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A long-term follow-up study of adolescents with conduct disorder: Can outcome be predicted from self-concept and intelligence?

Bergström, Martin LU and Hansson, Kjell LU (2009) In Nordic Journal of Psychiatry 63(6). p.454-461
Abstract
Background: This study examines Swedish young adults (age 21) with a history of conduct disorder (CD) in adolescence. Research has established CD as a condition for a range of adverse outcomes. Intelligence, aggression, parent-child conflict, parent-child relation and peer-rejection are known factors influencing the outcome. Aim: The aim of this longitudinal study is to find how self-confidence and intelligence in an inpatient group diagnosed with CD are related to health in young adulthood. Methods: The subjects were diagnosed with CD in their adolescence at the inpatient child and adolescent psychiatric unit. Using structured questionnaires as independent variables, this study uses multiple regression analysis to predict health outcomes.... (More)
Background: This study examines Swedish young adults (age 21) with a history of conduct disorder (CD) in adolescence. Research has established CD as a condition for a range of adverse outcomes. Intelligence, aggression, parent-child conflict, parent-child relation and peer-rejection are known factors influencing the outcome. Aim: The aim of this longitudinal study is to find how self-confidence and intelligence in an inpatient group diagnosed with CD are related to health in young adulthood. Methods: The subjects were diagnosed with CD in their adolescence at the inpatient child and adolescent psychiatric unit. Using structured questionnaires as independent variables, this study uses multiple regression analysis to predict health outcomes. Results: The results showed that self-concept and verbal intelligence could significantly predict health outcomes. However, in the multivariate analysis, only self-concept variables significantly predicted the outcome. The predicted outcome was small, but substantial in most models (R-2 = 0.12-0.25). Conclusion: This means that clinicians need to be humble in forecasting individual adult health among adolescents with severe CD. According to this study, it is difficult to separate positive and negative outcomes. We suggest that this structural data has better prediction potential than medical casebook data. If this is the general case, this psychometric data paves the way for more structural ways of assessing child and adolescence psychiatric problems. (Less)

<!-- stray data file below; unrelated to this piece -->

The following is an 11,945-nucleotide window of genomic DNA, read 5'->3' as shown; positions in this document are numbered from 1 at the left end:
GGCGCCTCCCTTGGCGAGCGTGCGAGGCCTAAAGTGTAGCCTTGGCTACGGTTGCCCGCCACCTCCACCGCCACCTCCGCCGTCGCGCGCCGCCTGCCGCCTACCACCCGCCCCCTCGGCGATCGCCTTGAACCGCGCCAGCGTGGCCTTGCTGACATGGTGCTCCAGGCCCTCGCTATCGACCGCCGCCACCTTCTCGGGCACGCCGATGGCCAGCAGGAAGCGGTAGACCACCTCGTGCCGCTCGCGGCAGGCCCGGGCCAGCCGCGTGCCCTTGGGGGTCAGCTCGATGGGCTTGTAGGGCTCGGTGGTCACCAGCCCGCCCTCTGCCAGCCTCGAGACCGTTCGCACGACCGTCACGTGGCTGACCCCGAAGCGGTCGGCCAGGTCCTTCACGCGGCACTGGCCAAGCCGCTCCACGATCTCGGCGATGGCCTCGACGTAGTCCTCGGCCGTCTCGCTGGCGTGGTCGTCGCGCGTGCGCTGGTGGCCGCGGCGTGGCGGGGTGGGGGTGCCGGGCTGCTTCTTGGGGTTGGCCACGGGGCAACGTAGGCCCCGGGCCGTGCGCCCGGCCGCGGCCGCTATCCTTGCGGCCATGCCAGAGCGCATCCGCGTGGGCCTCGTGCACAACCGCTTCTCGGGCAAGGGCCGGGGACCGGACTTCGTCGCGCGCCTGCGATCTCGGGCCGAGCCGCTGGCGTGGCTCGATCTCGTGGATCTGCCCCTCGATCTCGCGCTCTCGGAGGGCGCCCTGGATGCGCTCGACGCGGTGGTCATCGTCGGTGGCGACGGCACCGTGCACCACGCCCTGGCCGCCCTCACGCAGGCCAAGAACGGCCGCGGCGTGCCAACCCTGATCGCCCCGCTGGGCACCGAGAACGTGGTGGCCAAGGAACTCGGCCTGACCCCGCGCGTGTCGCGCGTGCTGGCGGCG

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author
organization
publishing date
type
Contribution to journal
publication status
published
subject
keywords
Long-term follow-up, Clinical sample, Conduct disorder, Sense of, coherence
in
Nordic Journal of Psychiatry
volume
63
issue
6
pages
454 - 461
publisher
Informa Healthcare
external identifiers
  • wos:000272730500003
  • scopus:72049128332
ISSN
1502-4725
DOI
10.3109/08039480903009100
language
English
LU publication?
yes
id
834264f2-8265-48eb-9ca3-d12cf68116c1 (old id 1532231)
date added to LUP
2010-01-29 11:48:56
date last changed
2017-01-01 04:59:46
@article{834264f2-8265-48eb-9ca3-d12cf68116c1,
  abstract     = {Background: This study examines Swedish young adults (age 21) with a history of conduct disorder (CD) in adolescence. Research has established CD as a condition for a range of adverse outcomes. Intelligence, aggression, parent-child conflict, parent-child relation and peer-rejection are known factors influencing the outcome. Aim: The aim of this longitudinal study is to find how self-confidence and intelligence in an inpatient group diagnosed with CD are related to health in young adulthood. Methods: The subjects were diagnosed with CD in their adolescence at the inpatient child and adolescent psychiatric unit. Using structured questionnaires as independent variables, this study uses multiple regression analysis to predict health outcomes. Results: The results showed that self-concept and verbal intelligence could significantly predict health outcomes. However, in the multivariate analysis, only self-concept variables significantly predicted the outcome. The predicted outcome was small, but substantial in most models (R-2 = 0.12-0.25). Conclusion: This means that clinicians need to be humble in forecasting individual adult health among adolescents with severe CD. According to this study, it is difficult to separate positive and negative outcomes. We suggest that this structural data has better prediction potential than medical casebook data. If this is the general case, this psychometric data paves the way for more structural ways of assessing child and adolescence psychiatric problems.},
  author       = {Bergström, Martin and Hansson, Kjell},
  issn         = {1502-4725},
  keyword      = {Long-term follow-up,Clinical sample,Conduct disorder,Sense of,coherence},
  language     = {eng},
  number       = {6},
  pages        = {454--461},
  publisher    = {Informa Healthcare},
  series       = {Nordic Journal of Psychiatry},
  title        = {A long-term follow-up study of adolescents with conduct disorder: Can outcome be predicted from self-concept and intelligence?},
  url          = {http://dx.doi.org/10.3109/08039480903009100},
  volume       = {63},
  year         = {2009},
}